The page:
Behind on Your Child Support?

Can Your Ex Deny Visitation until You Pay All Arrearages?

Behind on Your Child Support?When your marriage ends in divorce in New Jersey, and there are minor children still at home, you can expect that the court will order the payment of child support by the non-custodial parent to the custodial parent. That commitment is more than a moral obligation—you can face potential sanctions for failing to pay or stay current with your child support obligations.

If you’re like most non-custodial parents, you’ll work hard to honor that commitment. Unfortunately, for many of us, unforeseen circumstances, such as the loss of a job or a serious accident or medical emergency, can make it difficult or impossible to stay current with child support. Can you risk loss of access to your minor children if you fall behind with your child support? Can your ex refuse to grand access to your children unless you make payments or bring arrearages current?

The Relationship between Visitation and Child Support in New Jersey

In New Jersey, as in all states, the rights of a non-custodial parent to visitation are not contingent upon the payment of child support. Accordingly, a custodial parent may not deny visitation to a non-custodial parent because of any type of arrearage in payments.

If a non-custodial parent fails to make child support payments in a timely manner, the custodial parent can file a motion for contempt of court, which may lead to any of a number of sanctions, including:

  • A temporary or permanent modification of parenting time/custodial arrangements
  • The issuance of an income withholding order, whereby child support payments are taken directly from the payor’s wages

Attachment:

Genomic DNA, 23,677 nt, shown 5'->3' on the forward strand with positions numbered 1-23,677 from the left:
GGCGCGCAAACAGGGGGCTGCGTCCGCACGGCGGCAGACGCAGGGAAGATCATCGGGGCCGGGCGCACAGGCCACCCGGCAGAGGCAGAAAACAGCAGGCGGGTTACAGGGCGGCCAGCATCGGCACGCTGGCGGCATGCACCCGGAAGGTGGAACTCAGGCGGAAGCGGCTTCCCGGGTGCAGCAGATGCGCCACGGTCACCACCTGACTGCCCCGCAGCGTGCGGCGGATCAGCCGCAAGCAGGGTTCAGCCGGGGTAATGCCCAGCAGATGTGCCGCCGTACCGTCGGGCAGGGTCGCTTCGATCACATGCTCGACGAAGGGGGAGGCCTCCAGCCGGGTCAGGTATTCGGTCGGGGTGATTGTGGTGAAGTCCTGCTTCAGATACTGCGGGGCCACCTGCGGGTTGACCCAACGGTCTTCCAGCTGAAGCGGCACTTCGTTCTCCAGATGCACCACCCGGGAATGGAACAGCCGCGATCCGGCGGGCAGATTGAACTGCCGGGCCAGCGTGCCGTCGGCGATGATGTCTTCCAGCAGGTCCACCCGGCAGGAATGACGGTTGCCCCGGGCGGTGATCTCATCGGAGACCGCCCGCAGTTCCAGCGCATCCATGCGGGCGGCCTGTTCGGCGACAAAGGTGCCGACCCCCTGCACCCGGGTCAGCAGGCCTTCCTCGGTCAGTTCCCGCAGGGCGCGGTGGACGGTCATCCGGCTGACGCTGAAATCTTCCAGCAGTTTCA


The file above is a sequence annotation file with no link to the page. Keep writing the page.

• The issuance of a bench warrant, which will automatically suspend the payor’s driver’s license
  • A tax offset, whereby any tax refund due to the payer will be diverted to pay past child support
  • Notification to credit reporting agencies

If, on the other hand, a custodial parent wrongfully refuses visitation because of a child support arrearage, the non-custodial parent may also file a motion for contempt of court. The court can then issue a subsequent order compelling visitation, including compensatory visitation for any time denied.

Contact the Law Office of David M. Lipshutz

We will only take your case if we know we can help. For an appointment, contact our office online or call us at 856-627-1990. We are available to meet with you Monday through Friday, between 9 am and 5 pm.


Coronavirus Family Law DisputesI have already fought for many clients involved in coronavirus pandemic parenting time disputes. Those disputes are emotional. There are three important documents to keep in mind:

  1. New Jersey Statute 9:2-4 provides that it is the public policy of New Jersey for children to have “frequent and continuing contact” with both parents in separation and divorce situations.
  2. Court Orders as to parenting time are valid and enforceable, even during a pandemic.
  3. Governor Murphy’s Executive Order 107, which generally requires most people to stay at home, specifically exempts “visiting family members as a caretaker”.

I will not let a parent use the coronavirus to deny my client his or her court-ordered time with a child.

That said, both parents must comply with the Governor’s ordered precautions (e.g., social distancing, hand-washing) while he or she has care of a child. Do not give the other parent an excuse to withhold the child (e.g., Facebook post of parent and child at a crowded gathering).

When one parent is ultra-cautious, and the other less so, I work to try to find a fair and reasonable middle ground, as in any other dispute.

There are economic coronavirus disputes as well, e.g., payment of child support and/or alimony when the payor has been laid off or furloughed and dividing the stimulus checks for the child.

Contact me for help.

How Does New Jersey Define “Best Interests of the Child”?

How Does New Jersey Define When New Jersey courts consider custody, visitation, and child support matters, including issues like parental relocation and college education funding, the standard that takes priority is referred to as the “best interests of the child.” How do the courts apply this standard to identify what constitutes a minor child’s “best interests”?